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Former Home Secretary Lord Blunkett questioned by MPs on IPP sentences

6 December 2021

MPs on the Justice Committee will hear from Lord Blunkett as part of their ongoing inquiry into IPP sentences. Lord Blunkett introduced indeterminate sentences for public protection (IPPs) when he was Home Secretary. He’s since sought reform of the now-abolished sentence concluding “I got it wrong. The Government now have the chance to get it right,” in a House of Lords debate on the Police, Crime, Sentencing and Courts Bill last month. Lord Blunkett will be appearing alongside Lord Thomas of Cymgiedd a former Lord Chief Justice. 


The IPP sentence was abolished in 2012 following criticism, but the change did not apply to existing prisoners of whom there are still over 3,000. The sentence has no end date and most people on IPPs have been in prison significantly beyond their minimum term.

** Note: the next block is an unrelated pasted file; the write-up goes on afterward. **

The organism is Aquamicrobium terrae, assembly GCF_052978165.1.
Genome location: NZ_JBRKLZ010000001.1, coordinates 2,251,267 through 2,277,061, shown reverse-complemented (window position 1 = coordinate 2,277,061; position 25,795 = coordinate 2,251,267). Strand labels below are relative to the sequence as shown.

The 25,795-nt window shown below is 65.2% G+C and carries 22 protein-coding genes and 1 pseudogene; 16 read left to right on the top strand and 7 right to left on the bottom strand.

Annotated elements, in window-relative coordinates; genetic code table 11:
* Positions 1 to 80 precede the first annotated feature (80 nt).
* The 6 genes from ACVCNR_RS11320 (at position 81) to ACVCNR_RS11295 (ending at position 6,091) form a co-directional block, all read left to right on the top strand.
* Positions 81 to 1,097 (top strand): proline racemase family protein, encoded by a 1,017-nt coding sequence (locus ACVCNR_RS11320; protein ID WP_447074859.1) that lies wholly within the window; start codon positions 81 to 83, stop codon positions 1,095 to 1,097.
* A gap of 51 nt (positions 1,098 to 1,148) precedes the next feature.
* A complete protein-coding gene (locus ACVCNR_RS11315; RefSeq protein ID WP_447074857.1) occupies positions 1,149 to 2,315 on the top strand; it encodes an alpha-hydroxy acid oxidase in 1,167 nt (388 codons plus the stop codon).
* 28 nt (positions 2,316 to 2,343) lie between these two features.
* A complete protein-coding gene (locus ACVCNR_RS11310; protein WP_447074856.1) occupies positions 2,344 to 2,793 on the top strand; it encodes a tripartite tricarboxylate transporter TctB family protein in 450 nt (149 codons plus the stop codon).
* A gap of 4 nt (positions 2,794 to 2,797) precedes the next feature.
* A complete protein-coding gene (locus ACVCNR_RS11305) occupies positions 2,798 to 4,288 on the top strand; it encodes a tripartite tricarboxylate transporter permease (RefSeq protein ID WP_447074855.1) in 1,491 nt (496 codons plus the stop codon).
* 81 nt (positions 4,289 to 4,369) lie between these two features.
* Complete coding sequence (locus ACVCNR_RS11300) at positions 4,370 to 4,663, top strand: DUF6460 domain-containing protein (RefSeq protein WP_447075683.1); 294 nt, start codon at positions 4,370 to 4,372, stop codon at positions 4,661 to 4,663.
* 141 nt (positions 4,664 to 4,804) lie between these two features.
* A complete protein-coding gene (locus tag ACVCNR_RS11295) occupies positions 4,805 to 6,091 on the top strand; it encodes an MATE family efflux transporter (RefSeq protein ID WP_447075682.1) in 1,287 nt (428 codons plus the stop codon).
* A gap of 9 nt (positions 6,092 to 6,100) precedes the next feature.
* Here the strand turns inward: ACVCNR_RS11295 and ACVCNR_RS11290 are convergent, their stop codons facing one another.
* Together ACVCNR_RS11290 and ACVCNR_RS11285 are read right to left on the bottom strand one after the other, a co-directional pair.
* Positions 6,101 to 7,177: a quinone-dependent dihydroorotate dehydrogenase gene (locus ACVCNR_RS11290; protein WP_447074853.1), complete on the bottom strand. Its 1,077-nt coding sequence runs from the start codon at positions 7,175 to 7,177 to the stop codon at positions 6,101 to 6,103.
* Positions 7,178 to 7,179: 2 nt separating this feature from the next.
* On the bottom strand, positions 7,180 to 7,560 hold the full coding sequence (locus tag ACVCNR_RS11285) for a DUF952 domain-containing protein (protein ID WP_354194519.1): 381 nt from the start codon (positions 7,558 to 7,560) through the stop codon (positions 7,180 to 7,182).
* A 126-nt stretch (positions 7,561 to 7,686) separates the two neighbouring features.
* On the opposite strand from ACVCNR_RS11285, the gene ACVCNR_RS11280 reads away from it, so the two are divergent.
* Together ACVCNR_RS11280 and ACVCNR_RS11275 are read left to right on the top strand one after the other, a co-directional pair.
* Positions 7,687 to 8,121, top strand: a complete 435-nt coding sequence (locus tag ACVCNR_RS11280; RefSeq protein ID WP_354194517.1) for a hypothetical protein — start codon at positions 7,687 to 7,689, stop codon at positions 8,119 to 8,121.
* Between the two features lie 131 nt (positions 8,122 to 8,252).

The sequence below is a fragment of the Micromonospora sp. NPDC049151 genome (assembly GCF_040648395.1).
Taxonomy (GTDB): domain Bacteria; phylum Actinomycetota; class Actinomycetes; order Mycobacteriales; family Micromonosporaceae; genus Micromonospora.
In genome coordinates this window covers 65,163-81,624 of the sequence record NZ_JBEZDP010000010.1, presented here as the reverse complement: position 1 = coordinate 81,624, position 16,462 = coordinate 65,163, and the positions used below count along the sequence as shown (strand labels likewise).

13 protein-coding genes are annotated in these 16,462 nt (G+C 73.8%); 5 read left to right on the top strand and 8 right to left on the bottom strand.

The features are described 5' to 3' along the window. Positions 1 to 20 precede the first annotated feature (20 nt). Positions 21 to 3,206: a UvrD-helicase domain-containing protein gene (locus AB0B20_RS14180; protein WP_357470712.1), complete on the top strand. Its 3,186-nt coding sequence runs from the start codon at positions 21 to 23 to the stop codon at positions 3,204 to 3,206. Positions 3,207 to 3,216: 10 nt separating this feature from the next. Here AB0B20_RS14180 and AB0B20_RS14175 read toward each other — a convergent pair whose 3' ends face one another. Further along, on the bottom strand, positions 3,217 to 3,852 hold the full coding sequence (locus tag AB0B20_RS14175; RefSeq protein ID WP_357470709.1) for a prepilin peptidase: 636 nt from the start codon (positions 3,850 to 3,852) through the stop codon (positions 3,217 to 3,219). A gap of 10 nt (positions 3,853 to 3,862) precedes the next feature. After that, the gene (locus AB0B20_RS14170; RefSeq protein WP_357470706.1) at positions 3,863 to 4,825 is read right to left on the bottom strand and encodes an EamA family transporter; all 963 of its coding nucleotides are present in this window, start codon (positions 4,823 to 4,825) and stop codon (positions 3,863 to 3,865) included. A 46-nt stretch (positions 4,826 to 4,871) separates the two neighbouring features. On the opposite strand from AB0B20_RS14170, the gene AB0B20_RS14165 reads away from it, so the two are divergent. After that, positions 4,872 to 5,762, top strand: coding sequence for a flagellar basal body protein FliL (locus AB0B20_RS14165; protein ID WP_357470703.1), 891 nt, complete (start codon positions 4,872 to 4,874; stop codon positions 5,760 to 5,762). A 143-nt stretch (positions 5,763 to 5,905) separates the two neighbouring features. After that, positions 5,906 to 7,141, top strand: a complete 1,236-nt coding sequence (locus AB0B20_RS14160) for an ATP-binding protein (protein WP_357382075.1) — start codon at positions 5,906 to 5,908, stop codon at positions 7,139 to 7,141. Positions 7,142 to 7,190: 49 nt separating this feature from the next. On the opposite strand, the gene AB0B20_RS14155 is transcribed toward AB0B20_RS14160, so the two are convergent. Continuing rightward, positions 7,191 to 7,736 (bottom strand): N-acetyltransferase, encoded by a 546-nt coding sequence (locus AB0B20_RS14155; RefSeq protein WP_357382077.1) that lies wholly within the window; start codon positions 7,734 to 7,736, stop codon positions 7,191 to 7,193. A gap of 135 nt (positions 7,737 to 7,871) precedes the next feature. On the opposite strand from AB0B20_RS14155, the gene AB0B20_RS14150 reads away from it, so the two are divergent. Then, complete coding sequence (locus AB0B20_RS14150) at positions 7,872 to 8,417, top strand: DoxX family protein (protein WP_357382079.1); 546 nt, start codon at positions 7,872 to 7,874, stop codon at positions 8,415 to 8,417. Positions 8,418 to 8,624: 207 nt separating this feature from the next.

In order to gain release, IPP prisoners must satisfy the Parole Board’s release test, that they no longer pose a risk to the public. The first session of the Committee’s inquiry heard of the “vicious cycle” in which many prisoners are being kept in prison in part due to developing mental illnesses whilst being held indeterminately, which has in turn contributed to their risk level.  

Purpose of the session

The two panels will examine possible policy and legislative solutions to the problems created by the IPP sentence. 


Tuesday 7 December

At 2.30pm

  • The Rt Hon. the Lord Blunkett, former Home Secretary (2001-2004) 
  • The Rt Hon. the Lord Thomas of Cwmgiedd, former Lord Chief Justice of England and Wales (2013-2017) 

From 3.15pm

  • Professor Nick Hardwick, Professor of Criminal Justice, The Department of Law and Criminology, Royal Holloway University of London 
  • Professor Graham Towl, Professor of Psychology, Durham University, and visiting clinical professor at Newcastle University 
  • Dr Jonathan Bild, Deputy Director, Sentencing Academy  


The Committee’s inquiry into IPP Sentences was launched in September. The first evidence session on 23 November took evidence on the problems with the continued existence of the sentence, with evidence from prominent campaigners Donna Mooney and Shirley Debono, forensic psychiatrist Dr Dinesh Maganty, Russell Webster, an Independent Prisons Consultant and representatives of the Prison Reform Trust. Watch it here

Further information

Image: Parliamentary copyright